Our presentation will compare/contrast these approaches and other possible approaches to archives cataloging in TMS.

Presented by: Sylvia Welsh, Director of Document Management, Alison Anderson, Deputy Director of Document Management, and David DeBono Schafer, Director of Collections Technologies

At the Brooklyn Museum, FlexFields have become the backbone for integrated, interdepartmental workflows centered on DEIA initiatives.

Routing information through FlexFields allows for greater flexibility in project documentation, tracking, and transparency in our work on provenance and culturally sensitive information.

While some of these projects aim for wider transparency, such as using TMS to format and share provenance information to the public, others focus on sharing information to internal stakeholders on cultural and religious restrictions for certain works in our care.

Through greater use of FlexFields, we have increased data transparency for both internal and external audiences.

Presented by: Alison Baldassano, Assistant Registrar, Collection Information

In this presentation, we will cover how the Saint Louis Art Museum is addressing the growing need to better understand the artists represented in our collection.

We will cover the launching of a project to greatly increase the demographic information we record about artists represented in our collection and our process for creating ethical, inclusive standards that allow staff to find the information they need.

The challenges of creating standards that work the range of artists represented in a historical, encyclopedic collection will also be addressed.

Presented by: Sarah Biggs, Collections Cataloguer, and Elizabeth Casner, Collections Information Manager

TMS is the cornerstone of all successful collections work at the Eskenazi Museum of Art, but we found that many of our users weren’t using the software to its fullest extent.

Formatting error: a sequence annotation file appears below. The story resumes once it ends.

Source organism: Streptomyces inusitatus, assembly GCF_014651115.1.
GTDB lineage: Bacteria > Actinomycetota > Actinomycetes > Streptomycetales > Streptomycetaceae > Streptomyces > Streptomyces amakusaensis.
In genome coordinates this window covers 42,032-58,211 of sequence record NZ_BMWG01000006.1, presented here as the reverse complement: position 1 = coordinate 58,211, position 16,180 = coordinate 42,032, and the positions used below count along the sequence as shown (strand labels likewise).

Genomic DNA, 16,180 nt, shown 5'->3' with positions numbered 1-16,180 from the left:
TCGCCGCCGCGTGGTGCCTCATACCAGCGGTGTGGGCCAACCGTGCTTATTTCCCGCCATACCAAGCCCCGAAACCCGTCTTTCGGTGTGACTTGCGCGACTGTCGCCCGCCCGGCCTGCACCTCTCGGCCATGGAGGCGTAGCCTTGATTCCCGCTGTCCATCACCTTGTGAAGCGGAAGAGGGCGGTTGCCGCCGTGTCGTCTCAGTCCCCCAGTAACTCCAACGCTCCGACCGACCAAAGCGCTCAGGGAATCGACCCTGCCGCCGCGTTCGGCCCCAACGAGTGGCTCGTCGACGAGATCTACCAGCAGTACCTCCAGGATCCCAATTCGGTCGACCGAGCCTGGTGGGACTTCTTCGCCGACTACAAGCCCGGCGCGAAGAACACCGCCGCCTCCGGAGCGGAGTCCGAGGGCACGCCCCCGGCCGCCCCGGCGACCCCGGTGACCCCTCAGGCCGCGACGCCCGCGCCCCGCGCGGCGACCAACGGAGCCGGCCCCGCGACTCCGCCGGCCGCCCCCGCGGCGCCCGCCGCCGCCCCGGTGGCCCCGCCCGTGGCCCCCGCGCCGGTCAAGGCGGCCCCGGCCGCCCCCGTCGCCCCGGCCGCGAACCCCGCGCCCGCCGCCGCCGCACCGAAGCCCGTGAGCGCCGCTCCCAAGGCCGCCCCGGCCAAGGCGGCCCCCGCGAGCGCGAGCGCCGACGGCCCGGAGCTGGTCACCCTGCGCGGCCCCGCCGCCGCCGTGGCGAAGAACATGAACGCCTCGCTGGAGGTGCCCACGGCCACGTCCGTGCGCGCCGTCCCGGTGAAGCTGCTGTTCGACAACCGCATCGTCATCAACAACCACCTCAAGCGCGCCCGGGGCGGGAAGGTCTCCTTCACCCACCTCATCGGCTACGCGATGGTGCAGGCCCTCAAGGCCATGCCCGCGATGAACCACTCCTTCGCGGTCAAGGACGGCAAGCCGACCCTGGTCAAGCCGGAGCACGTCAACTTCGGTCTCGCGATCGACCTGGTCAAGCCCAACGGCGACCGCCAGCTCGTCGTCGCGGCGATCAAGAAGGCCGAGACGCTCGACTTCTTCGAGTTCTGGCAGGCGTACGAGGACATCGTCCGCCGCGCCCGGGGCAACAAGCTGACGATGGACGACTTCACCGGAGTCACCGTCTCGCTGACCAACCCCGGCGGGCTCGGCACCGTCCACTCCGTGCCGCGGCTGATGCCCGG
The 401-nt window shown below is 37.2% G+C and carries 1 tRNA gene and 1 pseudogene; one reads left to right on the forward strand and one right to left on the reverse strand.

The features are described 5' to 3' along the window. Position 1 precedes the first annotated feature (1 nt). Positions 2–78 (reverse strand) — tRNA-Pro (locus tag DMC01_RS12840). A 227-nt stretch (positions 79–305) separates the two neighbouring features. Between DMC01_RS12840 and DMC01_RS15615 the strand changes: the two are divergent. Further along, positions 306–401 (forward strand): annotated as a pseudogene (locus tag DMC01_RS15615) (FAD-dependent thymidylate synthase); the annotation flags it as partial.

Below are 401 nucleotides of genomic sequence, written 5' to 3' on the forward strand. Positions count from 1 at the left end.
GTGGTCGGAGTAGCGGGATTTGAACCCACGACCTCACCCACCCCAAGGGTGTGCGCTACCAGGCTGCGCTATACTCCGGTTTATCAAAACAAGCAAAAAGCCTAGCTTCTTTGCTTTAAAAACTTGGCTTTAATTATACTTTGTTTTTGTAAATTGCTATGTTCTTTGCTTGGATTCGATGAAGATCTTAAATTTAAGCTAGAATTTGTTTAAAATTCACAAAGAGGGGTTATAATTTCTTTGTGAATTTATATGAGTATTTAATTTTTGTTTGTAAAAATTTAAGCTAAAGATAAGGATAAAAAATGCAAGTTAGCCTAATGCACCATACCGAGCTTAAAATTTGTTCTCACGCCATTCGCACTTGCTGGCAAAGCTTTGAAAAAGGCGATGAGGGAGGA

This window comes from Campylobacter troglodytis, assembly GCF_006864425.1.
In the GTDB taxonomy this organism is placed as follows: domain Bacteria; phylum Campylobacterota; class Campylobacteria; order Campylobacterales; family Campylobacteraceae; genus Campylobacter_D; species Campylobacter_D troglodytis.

In 2021, we were awarded an IMLS grant for staff professional development and digital literacy, and we incorporated multiple sessions on TMS to increase or staff’s confidence and efficiency with the TMS program, as well as to introduce new workflows that would support the Museum’s initiatives. We also used the series to transition our staff from TMS for Windows to TMS Collections in 2023.

In this presentation, we will explore some of the successful—and not so successful—techniques used to increase staff confidence in using TMS to augment their existing workflows.

Presented by: Emma Fulce, Registrar, and Cassi Tucker, Manager of Museum Technology

Utilizing a collection inventory and TMS, the collections team at the Lucas Museum of Narrative Art was able to virtually catalog part of its collection during COVID-19.

This system required minimal follow up in person with objects and permitted the team to continue building out the collections database and cataloging objects while shared spaces were locked down. This was achievable using batch functions in TMS, as well as the copy record functions.

The data management team has continued to expedite cataloging processes using this method developed during the pandemic, allowing staff to continue working in a hybrid format.

Presented by: Karissa Hurzeler, Collections Information Specialist

As a new digital first museum, the National Museum of African American History and Culture (NMAAHC) took a transformative approach to cataloging in building a practice that centers communities and justice, supports intersectional identities, and generates interdisciplinary connections across the Museum’s collections.

The approach became the groundwork for Latinx cataloging at NMAAHC.

My presentation will discuss how Geography and Custom Attributes within TMS are used to ensure Latinx-related objects and constituents are identifiable in the collection information system and online via NMMAHC’s award-winning Latinx Collection Search Portal.

Presented by: Daisy Jaime, Latinx Cataloger

The Smithsonian National Museum of African American History and Culture (NMAAHC) opened its doors to the public in 2016. Since then, its Cataloging and Digitization team has created extensive documentation on cataloging a variety of objects using TMS.

However, cataloging time-based media (TBM) objects using TMS presented a unique and exciting set of challenges for a variety of reasons.

Catalogers must account for both physical objects and their contents in the catalog record, differentiate between objects that have been digitized and those that have not, as well as catalog and track the location of accessioned objects and their associated, non-accessioned preservation elements.

Amidst all of this, TMS is largely optimized for non-TBM taxonomies, and lacks a media player that supports audio and audiovisual playback.

This presentation will describe NMAAHC’s process of devising new, TBM-specific cataloging guidelines that complement the museum’s existing standards while addressing the unique requirements of TBM objects, as well as discuss some of the other challenges we are currently exploring solutions to.

Presented by: Bryan Miller, Media Cataloger